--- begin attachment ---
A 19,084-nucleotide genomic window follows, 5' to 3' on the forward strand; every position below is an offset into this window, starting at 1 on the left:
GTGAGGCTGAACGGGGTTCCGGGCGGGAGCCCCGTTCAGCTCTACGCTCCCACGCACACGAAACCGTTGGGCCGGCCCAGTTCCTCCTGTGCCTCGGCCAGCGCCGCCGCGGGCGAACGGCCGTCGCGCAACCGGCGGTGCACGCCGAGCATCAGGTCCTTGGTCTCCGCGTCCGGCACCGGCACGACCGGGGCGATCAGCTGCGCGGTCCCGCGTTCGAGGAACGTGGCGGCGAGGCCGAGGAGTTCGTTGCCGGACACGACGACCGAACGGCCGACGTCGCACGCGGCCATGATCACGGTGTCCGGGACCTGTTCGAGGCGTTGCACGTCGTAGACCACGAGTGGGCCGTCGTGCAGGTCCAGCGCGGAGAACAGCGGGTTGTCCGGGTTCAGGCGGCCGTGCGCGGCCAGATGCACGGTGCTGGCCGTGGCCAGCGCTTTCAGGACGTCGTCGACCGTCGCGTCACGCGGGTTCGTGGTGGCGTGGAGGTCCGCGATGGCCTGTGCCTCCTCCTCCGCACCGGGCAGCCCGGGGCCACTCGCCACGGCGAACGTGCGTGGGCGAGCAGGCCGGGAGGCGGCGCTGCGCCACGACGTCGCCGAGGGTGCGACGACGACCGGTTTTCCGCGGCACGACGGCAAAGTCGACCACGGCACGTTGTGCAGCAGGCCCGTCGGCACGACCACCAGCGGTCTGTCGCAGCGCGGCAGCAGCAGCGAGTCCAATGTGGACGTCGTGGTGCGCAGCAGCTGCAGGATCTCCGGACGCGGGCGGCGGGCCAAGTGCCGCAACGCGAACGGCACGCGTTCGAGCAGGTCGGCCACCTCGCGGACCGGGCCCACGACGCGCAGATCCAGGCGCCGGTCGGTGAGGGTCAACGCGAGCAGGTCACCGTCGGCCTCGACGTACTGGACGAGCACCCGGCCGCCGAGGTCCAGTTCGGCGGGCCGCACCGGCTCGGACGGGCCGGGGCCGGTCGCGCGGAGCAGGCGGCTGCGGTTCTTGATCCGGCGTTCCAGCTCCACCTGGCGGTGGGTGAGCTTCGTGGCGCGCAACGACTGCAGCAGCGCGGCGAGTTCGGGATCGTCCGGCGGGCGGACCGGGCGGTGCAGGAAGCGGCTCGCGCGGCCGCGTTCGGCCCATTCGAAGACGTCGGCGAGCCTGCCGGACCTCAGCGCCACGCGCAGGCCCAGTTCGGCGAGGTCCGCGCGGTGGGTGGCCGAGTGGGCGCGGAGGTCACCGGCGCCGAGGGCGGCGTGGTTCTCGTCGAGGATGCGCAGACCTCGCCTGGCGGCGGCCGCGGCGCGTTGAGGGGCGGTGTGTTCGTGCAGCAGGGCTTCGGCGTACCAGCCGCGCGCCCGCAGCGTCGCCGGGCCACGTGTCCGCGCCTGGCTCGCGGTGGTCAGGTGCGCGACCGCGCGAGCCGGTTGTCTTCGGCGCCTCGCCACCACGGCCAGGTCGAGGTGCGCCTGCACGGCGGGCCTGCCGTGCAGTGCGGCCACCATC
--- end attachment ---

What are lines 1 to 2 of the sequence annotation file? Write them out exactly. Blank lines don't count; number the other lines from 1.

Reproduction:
A 19,084-nucleotide genomic window follows, 5' to 3' on the forward strand; every position below is an offset into this window, starting at 1 on the left:
GTGAGGCTGAACGGGGTTCCGGGCGGGAGCCCCGTTCAGCTCTACGCTCCCACGCACACGAAACCGTTGGGCCGGCCCAGTTCCTCCTGTGCCTCGGCCAGCGCCGCCGCGGGCGAACGGCCGTCGCGCAACCGGCGGTGCACGCCGAGCATCAGGTCCTTGGTCTCCGCGTCCGGCACCGGCACGACCGGGGCGATCAGCTGCGCGGTCCCGCGTTCGAGGAACGTGGCGGCGAGGCCGAGGAGTTCGTTGCCGGACACGACGACCGAACGGCCGACGTCGCACGCGGCCATGATCACGGTGTCCGGGACCTGTTCGAGGCGTTGCACGTCGTAGACCACGAGTGGGCCGTCGTGCAGGTCCAGCGCGGAGAACAGCGGGTTGTCCGGGTTCAGGCGGCCGTGCGCGGCCAGATGCACGGTGCTGGCCGTGGCCAGCGCTTTCAGGACGTCGTCGACCGTCGCGTCACGCGGGTTCGTGGTGGCGTGGAGGTCCGCGATGGCCTGTGCCTCCTCCTCCGCACCGGGCAGCCCGGGGCCACTCGCCACGGCGAACGTGCGTGGGCGAGCAGGCCGGGAGGCGGCGCTGCGCCACGACGTCGCCGAGGGTGCGACGACGACCGGTTTTCCGCGGCACGACGGCAAAGTCGACCACGGCACGTTGTGCAGCAGGCCCGTCGGCACGACCACCAGCGGTCTGTCGCAGCGCGGCAGCAGCAGCGAGTCCAATGTGGACGTCGTGGTGCGCAGCAGCTGCAGGATCTCCGGACGCGGGCGGCGGGCCAAGTGCCGCAACGCGAACGGCACGCGTTCGAGCAGGTCGGCCACCTCGCGGACCGGGCCCACGACGCGCAGATCCAGGCGCCGGTCGGTGAGGGTCAACGCGAGCAGGTCACCGTCGGCCTCGACGTACTGGACGAGCACCCGGCCGCCGAGGTCCAGTTCGGCGGGCCGCACCGGCTCGGACGGGCCGGGGCCGGTCGCGCGGAGCAGGCGGCTGCGGTTCTTGATCCGGCGTTCCAGCTCCACCTGGCGGTGGGTGAGCTTCGTGGCGCGCAACGACTGCAGCAGCGCGGCGAGTTCGGGATCGTCCGGCGGGCGGACCGGGCGGTGCAGGAAGCGGCTCGCGCGGCCGCGTTCGGCCCATTCGAAGACGTCGGCGAGCCTGCCGGACCTCAGCGCCACGCGCAGGCCCAGTTCGGCGAGGTCCGCGCGGTGGGTGGCCGAGTGGGCGCGGAGGTCACCGGCGCCGAGGGCGGCGTGGTTCTCGTCGAGGATGCGCAGACCTCGCCTGGCGGCGGCCGCGGCGCGTTGAGGGGCGGTGTGTTCGTGCAGCAGGGCTTCGGCGTACCAGCCGCGCGCCCGCAGCGTCGCCGGGCCACGTGTCCGCGCCTGGCTCGCGGTGGTCAGGTGCGCGACCGCGCGAGCCGGTTGTCTTCGGCGCCTCGCCACCACGGCCAGGTCGAGGTGCGCCTGCACGGCGGGCCTGCCGTGCAGTGCGGCCACCATC